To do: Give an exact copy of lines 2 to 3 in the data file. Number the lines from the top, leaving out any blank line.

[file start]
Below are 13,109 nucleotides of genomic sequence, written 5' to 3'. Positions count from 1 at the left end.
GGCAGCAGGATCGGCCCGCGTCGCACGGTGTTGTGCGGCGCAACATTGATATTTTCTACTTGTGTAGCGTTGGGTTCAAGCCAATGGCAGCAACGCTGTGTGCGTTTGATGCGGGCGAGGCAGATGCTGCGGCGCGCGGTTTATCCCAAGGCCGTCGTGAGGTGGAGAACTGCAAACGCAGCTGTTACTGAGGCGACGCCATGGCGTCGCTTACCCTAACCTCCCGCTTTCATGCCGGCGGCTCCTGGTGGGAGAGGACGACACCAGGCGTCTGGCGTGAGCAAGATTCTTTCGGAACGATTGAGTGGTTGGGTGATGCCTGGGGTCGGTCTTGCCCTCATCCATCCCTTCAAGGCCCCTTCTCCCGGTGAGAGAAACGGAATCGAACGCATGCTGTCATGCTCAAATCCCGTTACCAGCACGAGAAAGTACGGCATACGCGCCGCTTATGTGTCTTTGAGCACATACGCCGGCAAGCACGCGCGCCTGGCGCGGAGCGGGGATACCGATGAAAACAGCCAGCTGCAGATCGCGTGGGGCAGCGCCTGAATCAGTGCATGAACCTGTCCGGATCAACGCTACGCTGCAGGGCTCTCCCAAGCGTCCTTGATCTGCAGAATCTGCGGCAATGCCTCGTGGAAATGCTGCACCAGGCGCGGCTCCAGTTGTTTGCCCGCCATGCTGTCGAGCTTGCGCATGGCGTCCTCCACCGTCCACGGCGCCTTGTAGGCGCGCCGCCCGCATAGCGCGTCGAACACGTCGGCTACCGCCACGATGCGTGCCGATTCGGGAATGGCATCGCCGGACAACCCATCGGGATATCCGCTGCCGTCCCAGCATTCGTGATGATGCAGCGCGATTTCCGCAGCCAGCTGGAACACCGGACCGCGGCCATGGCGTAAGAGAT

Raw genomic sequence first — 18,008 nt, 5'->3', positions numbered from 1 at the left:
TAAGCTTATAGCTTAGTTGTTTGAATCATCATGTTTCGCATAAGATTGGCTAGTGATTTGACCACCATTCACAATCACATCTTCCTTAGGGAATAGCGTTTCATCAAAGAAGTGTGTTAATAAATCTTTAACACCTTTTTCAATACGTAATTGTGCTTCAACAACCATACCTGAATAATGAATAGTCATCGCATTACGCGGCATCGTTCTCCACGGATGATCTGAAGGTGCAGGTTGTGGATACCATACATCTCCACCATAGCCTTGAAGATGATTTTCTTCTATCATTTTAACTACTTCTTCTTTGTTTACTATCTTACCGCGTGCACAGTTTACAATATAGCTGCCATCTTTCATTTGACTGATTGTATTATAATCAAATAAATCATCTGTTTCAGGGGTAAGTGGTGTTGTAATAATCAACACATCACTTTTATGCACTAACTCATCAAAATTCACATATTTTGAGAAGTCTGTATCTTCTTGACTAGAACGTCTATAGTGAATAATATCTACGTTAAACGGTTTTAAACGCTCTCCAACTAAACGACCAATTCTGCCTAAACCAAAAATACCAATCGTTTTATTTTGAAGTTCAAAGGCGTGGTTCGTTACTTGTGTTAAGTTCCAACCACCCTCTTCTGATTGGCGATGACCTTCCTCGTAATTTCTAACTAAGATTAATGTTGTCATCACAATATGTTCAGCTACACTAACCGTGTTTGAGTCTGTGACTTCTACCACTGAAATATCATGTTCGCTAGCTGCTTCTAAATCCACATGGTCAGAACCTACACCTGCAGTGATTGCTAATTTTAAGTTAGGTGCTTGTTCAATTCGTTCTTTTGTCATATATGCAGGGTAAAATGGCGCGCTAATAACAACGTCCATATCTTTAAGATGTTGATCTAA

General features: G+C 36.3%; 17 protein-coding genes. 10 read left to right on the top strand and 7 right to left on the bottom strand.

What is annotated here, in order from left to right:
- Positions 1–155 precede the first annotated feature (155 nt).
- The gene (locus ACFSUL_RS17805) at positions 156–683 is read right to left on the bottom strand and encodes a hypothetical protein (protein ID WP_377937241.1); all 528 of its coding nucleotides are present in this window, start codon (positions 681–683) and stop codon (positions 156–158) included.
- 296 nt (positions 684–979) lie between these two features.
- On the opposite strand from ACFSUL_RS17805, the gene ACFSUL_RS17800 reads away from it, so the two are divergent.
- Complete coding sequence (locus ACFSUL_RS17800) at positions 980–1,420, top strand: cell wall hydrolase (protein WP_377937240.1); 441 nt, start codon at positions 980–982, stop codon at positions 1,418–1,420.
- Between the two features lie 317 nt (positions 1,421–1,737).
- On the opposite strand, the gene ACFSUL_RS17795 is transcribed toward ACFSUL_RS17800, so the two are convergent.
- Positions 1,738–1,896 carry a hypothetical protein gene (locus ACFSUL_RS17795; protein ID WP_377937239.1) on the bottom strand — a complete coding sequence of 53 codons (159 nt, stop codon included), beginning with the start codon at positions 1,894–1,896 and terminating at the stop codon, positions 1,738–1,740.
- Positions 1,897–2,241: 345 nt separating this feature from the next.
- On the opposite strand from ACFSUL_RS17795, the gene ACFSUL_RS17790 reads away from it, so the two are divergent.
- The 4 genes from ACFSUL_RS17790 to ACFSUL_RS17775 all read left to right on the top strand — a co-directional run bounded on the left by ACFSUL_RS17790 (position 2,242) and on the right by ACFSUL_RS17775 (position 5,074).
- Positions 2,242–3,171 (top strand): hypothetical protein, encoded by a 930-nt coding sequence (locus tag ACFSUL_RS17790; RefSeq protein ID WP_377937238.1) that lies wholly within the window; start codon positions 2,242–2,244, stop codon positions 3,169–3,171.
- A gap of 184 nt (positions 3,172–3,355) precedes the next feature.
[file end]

GGCAGCAGGATCGGCCCGCGTCGCACGGTGTTGTGCGGCGCAACATTGATATTTTCTACTTGTGTAGCGTTGGGTTCAAGCCAATGGCAGCAACGCTGTGTGCGTTTGATGCGGGCGAGGCAGATGCTGCGGCGCGCGGTTTATCCCAAGGCCGTCGTGAGGTGGAGAACTGCAAACGCAGCTGTTACTGAGGCGACGCCATGGCGTCGCTTACCCTAACCTCCCGCTTTCATGCCGGCGGCTCCTGGTGGGAGAGGACGACACCAGGCGTCTGGCGTGAGCAAGATTCTTTCGGAACGATTGAGTGGTTGGGTGATGCCTGGGGTCGGTCTTGCCCTCATCCATCCCTTCAAGGCCCCTTCTCCCGGTGAGAGAAACGGAATCGAACGCATGCTGTCATGCTCAAATCCCGTTACCAGCACGAGAAAGTACGGCATACGCGCCGCTTATGTGTCTTTGAGCACATACGCCGGCAAGCACGCGCGCCTGGCGCGGAGCGGGGATACCGATGAAAACAGCCAGCTGCAGATCGCGTGGGGCAGCGCCTGAATCAGTGCATGAACCTGTCCGGATCAACGCTACGCTGCAGGGCTCTCCCAAGCGTCCTTGATCTGCAGAATCTGCGGCAATGCCTCGTGGAAATGCTGCACCAGGCGCGGCTCCAGTTGTTTGCCCGCCATGCTGTCGAGCTTGCGCATGGCGTCCTCCACCGTCCACGGCGCCTTGTAGGCGCGCCGCCCGCATAGCGCGTCGAACACGTCGGCTACCGCCACGATGCGTGCCGATTCGGGAATGGCATCGCCGGACAACCCATCGGGATATCCGCTGCCGTCCCAGCATTCGTGATGATGCAGCGCGATTTCCGCAGCCAGCTGGAACACCGGACCGCGGCCATGGCGTAAGAGAT

Raw genomic sequence first — 18,008 nt, 5'->3', positions numbered from 1 at the left: